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Friday, July 7, 2006
Scratch your head while banging it
With his documentary "Metal: A Headbanger's Journey," director Sam Dunn sets out a pretty clear agenda. As a self-professed metal fan and student of anthropology, Dunn has attempted to "explain" the metal tribe to outsiders, especially those who don't get it.
I must admit, my interest was piqued: I was looking forward to learning what makes a man -- and it is mostly men -- nurture such a fascination with distorted guitars, Satan, and tight pants. But the film only partly succeeds in its mission, mostly due to Dunn's dual roles here: an anthropologist, by nature, needs to have a critical distance from the society he puts under the microscope. Dunn, however, displays a missionary's zeal in preaching the glory of metal, and explaining away its bad image.
Dunn, who appears in the film narrating, interviewing his idols, and headbanging with devil-horn fingers raised, starts off by saying how metal is misunderstood: Critics find it unsophisticated, politicians claim that it "glorifies evil," the general public shuns it as a domain of obsessive outcasts. Dunn seeks to dispel what he sees as misconceptions, but that seems easier said than done. When so much of the style is obsessed with Satan, death and occult imagery it can't really complain about being demonized.
Dunn begins by tracing the roots of heavy metal music, the earliest citation of which seems to be in the 1968 Steppenwolf song "Born To Be Wild" (with its reference to "heavy metal thunder"). But the vast consensus of interviewees -- mostly members of metal bands, like Tony Iommi, Dee Snider, Rob Zombie, and, uh, Necrobutcher -- all point to one band in particular: Black Sabbath. They took the hard rock of bands like Blue Cheer and Led Zeppelin to what Dunn calls "a darker, more sinister place." (The band's frontman, Ozzy Osbourne, is conspicuously absent from this doc.)
The film then traces the development -- or lack thereof -- of the music over the next four decades. The trend soon becomes apparent: "Be more evil than the band that came before you," is how one interviewee puts it, and by the time you get to bands like Slipknot and Mayhem, Black Sabbath look positively tame. The band Venom note that "it's a way for bands to get popular; extremism always sells." It's a good point, one that a less-awestruck filmmaker than Dunn would have explored further.
Dunn's thesis seems to be that all the clamor about evil and death seems to be just a pose, and shouldn't be taken seriously. He goes to Norway to interview members of black metal bands that have been convicted of church burnings, and presents them as a scary aberration. And yet, without endorsing such crimes, these "aberrations" at least have the strength of conviction. They sing of Satanism and believe it, which artistically and ethically is a more natural position than singing about Satanism and not meaning a thing. An art form that consists of empty transgression begs the question "why?" Slipknot give one answer: "Nobody really wants Satan to rule the world -- it's just cool."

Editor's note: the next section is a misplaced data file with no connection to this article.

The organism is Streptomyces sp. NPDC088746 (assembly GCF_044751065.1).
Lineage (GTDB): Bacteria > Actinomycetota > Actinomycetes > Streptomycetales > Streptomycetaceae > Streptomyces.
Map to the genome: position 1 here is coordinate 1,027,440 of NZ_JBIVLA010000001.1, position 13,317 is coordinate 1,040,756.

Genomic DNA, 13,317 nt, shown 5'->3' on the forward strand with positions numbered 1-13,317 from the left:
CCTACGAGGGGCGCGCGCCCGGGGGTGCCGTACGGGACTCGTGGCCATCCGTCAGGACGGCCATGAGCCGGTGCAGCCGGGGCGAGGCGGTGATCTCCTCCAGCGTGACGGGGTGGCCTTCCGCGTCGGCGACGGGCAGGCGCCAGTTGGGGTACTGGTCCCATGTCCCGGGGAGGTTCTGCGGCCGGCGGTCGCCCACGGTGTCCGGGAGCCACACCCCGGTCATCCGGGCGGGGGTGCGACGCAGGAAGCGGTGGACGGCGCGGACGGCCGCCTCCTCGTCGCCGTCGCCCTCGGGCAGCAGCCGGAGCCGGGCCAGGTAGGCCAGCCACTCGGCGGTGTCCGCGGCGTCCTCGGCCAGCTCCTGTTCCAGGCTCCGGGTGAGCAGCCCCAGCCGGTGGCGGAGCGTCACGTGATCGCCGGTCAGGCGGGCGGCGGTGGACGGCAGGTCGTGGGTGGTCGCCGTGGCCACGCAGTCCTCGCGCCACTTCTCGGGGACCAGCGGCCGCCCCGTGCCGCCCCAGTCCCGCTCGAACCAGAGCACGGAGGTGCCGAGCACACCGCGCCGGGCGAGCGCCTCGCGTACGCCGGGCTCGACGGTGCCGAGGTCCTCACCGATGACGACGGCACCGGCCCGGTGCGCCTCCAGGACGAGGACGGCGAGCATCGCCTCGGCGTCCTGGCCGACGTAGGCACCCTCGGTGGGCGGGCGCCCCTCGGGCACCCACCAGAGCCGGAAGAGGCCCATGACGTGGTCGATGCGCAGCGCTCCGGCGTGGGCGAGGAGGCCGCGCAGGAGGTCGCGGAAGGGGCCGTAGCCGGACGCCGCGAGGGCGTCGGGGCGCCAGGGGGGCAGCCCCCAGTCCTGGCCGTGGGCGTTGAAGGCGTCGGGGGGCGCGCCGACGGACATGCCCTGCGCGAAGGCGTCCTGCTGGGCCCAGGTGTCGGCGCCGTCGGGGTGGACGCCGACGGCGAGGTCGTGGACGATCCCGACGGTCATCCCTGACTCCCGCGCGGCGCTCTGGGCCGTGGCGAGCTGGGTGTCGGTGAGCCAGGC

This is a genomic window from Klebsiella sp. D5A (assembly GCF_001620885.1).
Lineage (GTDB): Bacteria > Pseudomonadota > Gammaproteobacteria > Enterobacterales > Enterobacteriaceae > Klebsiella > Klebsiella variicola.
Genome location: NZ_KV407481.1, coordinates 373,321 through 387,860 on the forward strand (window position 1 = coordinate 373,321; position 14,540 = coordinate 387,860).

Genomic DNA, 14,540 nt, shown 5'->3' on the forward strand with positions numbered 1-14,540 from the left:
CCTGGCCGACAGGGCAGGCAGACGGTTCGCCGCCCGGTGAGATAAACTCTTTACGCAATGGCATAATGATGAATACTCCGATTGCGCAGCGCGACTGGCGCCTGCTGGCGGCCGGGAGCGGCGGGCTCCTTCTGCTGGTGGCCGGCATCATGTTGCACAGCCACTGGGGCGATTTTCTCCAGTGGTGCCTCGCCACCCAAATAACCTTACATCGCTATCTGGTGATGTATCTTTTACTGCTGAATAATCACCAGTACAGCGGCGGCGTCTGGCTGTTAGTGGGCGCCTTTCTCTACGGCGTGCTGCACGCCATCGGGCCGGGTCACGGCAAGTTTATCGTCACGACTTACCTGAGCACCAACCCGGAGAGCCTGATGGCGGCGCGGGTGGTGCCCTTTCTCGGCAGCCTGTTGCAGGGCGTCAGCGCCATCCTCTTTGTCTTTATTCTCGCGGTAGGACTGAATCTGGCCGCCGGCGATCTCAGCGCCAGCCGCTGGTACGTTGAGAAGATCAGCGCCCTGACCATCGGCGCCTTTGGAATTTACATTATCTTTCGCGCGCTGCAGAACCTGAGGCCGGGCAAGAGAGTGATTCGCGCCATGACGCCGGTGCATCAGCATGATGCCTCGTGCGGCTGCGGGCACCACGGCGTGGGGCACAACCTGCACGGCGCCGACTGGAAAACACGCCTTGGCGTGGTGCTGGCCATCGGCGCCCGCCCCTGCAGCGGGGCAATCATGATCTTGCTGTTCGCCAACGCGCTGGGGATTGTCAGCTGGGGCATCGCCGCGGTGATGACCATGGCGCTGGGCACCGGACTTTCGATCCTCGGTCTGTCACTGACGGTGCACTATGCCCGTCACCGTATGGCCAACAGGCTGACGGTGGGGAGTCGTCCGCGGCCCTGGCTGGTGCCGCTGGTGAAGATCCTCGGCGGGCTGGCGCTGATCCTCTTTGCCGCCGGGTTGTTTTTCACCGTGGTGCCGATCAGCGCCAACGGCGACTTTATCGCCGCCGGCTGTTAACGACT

"A Headbanger's Journey" goes on to explore sexuality and homosexuality in the music, the tribal nature of the scene's self-sustaining community, and the music's appeal for its listeners, which is best summed up by Iron Maiden's Bruce Dickinson: "It gets inside the mind of the eternal 15-year-old." While others would see this as evidence of juvenility, metalheads wear this refusal to mature as a badge of honor. Most of the reasons Dunn unearths, though -- such as metal's appeal to kids who don't fit in, who want some sort of community -- could apply to any subculture: goths, punks, ravers, dead-heads, skaters, et al. Not all of these are so relentlessly negative, however, so the question remains: Why the attraction to metal?
A larger question Dunn ignores is how much of a bastion of difference metal truly is. Many of its biggest bands -- Metallica, Ozzy, Zeppelin, Korn, Van Halen -- are positively mainstream. The metal subculture -- and many others -- ultimately propagates a lie: take me as I am, it insists, an outsider; accept me for my uniqueness and difference. But in the end, metal offers more of the same: conformity, and a more rigid and narrow conformity than most. The film's scenes of crowds at metal shows, uniformly clad in black and all raising the same two-fingered salute to soundalike angry-guitar bands, resemble the mass conformity of fascism more than any individuality.
There are some "Spinal Tap"-like moments of hilarity here: The academic who seriously describes metal as "a way of thinking about gender by not thinking about gender," or the belching, belligerent backstage interview with Mayhem, who insist "we're the best metal band in the universe, if people don't recognize that, then f*** them!" Moments later, Dunn asks in all seriousness, "Why has metal been so consistently stereotyped?" Duuuude, watch your own film!